“Some of you on this committee appear to believe that Russia and its security services did not conduct a campaign against our country – and that perhaps, somehow, for some reason, Ukraine did,” Hill said. “This is a fictional narrative that has been perpetrated and propagated by the Russian security services themselves.”

Her comments turned the tables on lawmakers, including Rep. Devin Nunes (R-Calif.), who have pressed previous witnesses on perceived holes in their testimony, but found themselves using portions of their allotted time Thursday to dispute Hill’s characterizations.

Nunes held up a copy of a House Intelligence Committee report on Russian interference, insisting that he and other members do not question the core case against the Kremlin.

Fiona Hill raised one eyebrow. The message was clear. Have you heard your own president? Have you listened to yourself? Miller notes that:

In reality, Nunes has been among Trump’s staunchest allies on Capitol Hill in seeking to discredit or impede the FBI and special counsel investigations of Russian interference. He has repeatedly used the impeachment hearings over the past two weeks to argue that Trump’s suspicions about Ukraine working against him in 2016 were warranted.

And he spent much of his time Thursday questioning Hill not about what she witnessed about the campaign to pressure Ukraine but her contacts with individuals – including former British intelligence officer Christopher Steele – connected to those now-concluded investigations of Trump and Russia.

He was angry. What about the Steele dossier? What about Hilary’s emails? And maybe the president does think the Russians did nothing wrong in 2016 – or ever at any time anywhere in the world – which is odd – but he and anyone with any sense knows that Ukraine sought to undermine Trump in the 2016 election – because they all hate him – so he has right to hate them back!

Hill didn’t agree:

Hill treated such claims with scorn. “I refuse to be part of an effort to legitimize an alternate narrative that the Ukrainian government is a U.S. adversary, and that Ukraine – not Russia – attacked us in 2016,” she said.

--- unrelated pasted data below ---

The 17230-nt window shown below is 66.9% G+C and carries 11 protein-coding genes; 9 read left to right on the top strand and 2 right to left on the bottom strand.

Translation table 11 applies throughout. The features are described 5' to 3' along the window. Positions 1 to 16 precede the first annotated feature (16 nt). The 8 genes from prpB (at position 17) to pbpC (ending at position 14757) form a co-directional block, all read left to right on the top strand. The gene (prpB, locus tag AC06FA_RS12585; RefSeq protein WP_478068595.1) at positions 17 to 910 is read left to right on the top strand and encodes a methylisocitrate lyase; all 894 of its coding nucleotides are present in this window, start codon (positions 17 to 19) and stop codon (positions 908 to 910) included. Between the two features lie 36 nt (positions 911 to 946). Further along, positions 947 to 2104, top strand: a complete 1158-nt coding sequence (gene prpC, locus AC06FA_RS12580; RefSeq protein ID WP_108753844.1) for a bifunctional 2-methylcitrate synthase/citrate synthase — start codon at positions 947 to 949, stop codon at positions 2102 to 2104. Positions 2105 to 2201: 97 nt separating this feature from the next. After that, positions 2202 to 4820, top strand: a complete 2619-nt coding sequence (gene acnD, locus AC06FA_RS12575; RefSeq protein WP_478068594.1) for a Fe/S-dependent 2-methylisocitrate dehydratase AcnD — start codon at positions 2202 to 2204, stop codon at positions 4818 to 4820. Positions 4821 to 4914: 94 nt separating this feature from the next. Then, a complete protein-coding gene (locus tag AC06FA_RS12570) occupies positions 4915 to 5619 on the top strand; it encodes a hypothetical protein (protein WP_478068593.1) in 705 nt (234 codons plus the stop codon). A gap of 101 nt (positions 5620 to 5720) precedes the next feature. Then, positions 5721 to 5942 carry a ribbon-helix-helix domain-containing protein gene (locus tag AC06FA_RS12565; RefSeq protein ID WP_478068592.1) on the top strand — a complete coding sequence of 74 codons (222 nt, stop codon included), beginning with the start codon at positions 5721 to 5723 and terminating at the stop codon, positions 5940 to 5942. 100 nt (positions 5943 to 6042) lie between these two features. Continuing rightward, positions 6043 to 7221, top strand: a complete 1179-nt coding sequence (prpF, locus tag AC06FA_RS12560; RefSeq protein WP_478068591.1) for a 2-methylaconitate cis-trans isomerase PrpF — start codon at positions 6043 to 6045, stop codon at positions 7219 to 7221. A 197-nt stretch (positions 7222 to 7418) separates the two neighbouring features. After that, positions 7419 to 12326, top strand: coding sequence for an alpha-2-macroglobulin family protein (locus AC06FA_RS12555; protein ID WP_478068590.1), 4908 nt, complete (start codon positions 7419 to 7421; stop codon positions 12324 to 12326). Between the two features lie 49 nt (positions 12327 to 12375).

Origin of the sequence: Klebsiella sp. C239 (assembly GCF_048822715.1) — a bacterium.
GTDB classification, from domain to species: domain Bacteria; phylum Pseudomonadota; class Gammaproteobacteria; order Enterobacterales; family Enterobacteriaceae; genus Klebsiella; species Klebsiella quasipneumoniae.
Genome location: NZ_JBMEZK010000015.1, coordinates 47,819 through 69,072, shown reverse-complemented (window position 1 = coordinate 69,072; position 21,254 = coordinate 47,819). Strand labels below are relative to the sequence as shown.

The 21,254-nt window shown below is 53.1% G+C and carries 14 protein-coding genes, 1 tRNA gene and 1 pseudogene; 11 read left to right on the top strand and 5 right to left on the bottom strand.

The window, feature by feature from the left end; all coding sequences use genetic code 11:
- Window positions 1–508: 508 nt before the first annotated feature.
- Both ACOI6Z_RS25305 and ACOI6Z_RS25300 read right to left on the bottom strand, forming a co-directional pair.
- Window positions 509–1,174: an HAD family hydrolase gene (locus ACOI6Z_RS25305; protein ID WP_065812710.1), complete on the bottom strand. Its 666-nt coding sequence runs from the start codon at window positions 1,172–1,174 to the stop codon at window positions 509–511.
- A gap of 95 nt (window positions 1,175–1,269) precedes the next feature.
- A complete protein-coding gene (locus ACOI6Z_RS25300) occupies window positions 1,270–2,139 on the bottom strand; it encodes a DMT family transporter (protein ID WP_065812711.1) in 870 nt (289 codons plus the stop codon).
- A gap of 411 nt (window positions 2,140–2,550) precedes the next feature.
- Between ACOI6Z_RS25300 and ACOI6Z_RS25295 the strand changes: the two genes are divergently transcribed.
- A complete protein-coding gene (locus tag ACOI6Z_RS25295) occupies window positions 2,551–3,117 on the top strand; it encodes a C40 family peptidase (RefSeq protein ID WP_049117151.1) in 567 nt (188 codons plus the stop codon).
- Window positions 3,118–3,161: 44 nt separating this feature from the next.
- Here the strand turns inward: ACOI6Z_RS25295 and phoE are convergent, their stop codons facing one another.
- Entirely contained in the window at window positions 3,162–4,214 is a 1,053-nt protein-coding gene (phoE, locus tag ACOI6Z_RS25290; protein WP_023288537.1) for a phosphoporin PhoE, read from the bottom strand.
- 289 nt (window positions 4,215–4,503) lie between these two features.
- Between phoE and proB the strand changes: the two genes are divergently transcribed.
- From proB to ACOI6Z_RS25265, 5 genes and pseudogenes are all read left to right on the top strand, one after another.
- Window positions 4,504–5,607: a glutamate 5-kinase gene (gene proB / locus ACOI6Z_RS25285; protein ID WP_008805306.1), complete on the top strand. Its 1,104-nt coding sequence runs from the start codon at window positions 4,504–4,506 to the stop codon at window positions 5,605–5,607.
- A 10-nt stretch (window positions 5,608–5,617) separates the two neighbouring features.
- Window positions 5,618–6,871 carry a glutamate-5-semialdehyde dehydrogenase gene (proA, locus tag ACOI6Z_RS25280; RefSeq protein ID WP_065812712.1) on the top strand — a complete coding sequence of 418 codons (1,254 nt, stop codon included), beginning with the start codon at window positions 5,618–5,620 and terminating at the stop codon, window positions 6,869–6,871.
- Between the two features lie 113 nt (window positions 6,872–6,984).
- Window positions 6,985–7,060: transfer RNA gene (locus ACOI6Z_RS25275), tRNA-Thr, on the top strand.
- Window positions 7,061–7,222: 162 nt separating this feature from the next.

Maybe she shouldn’t be working for Donald Trump, but she is, but she’s lost this thing:

Hill’s testimony was remarkable in part because of her senior role inside the White House. She pushed to maintain a harder line against Russia even as Trump often prevented her from attending meetings, resisted measures that he worried might anger the Kremlin, and sided with Russian President Vladimir Putin over the conclusions U.S. spy agencies.

Putin made clear this week that he is relishing the political skirmishing in Washington over Ukraine, which has for five years relied on U.S. aid to help fend off Russian aggression.

As the impeachment hearings played out, Putin joked: “Thank God no one is accusing us of interfering in the U.S. elections anymore.”

He was laughing at us. He had created a nation of useful idiots, and Jennifer Rubin saw this:

You knew it was not going to be pretty. On one side, two professional diplomats, both whip-smart with excellent memories and deep knowledge of Ukraine, neither of whom seems to suffer fools. On the other side, a great many foolish Republicans and their ill-prepared counsel marinated in easily debunked conspiracies with only a distant relationship to the facts to which multiple witnesses have testified. To put it mildly, the diplomats made mincemeat of the questioners.

The Republicans’ questioning of Fiona Hill and David Holmes was an unintentionally hilarious train wreck for the Republicans, who seem not to care what answers come back to bite them.

Asked about officials’ children working overseas, Hill seemed to indict Jared Kushner and Ivanka Trump. “I think any family members are open to questions about optics and perhaps of undue influence if they take part in any kind of activity that could be misconstrued as relating to the parent or any family member’s work.”

Well, they asked, and there was this:

Hill recounted that when he was in Washington, Ambassador to the European Union Gordon Sondland would brag about meeting with the president and other top officials. She was angry because he was not coordinating with the foreign policy team. However, she concluded after watching his testimony that they were not doing the same work.

“He was being involved in a domestic political errand, and we were being involved in national security foreign policy,” she said matter-of-factly. “And those two things had just diverged.”

She’s British and the Brits are like that. Understatement can kill. That was a Maggie Smith answer, and it worked:

This is what happens when feeble questioners do not know the answers they will elicit from smart witnesses. It is what happens when ludicrous conspiracy theories collide with the real world. And it is what happens when a patriot with a heart-tugging immigrant story stands up to bullies and liars. In short, Hill, with able assistance from Holmes, gave Republicans the thrashing they so richly deserved.

Ruth Marcus points out something else too: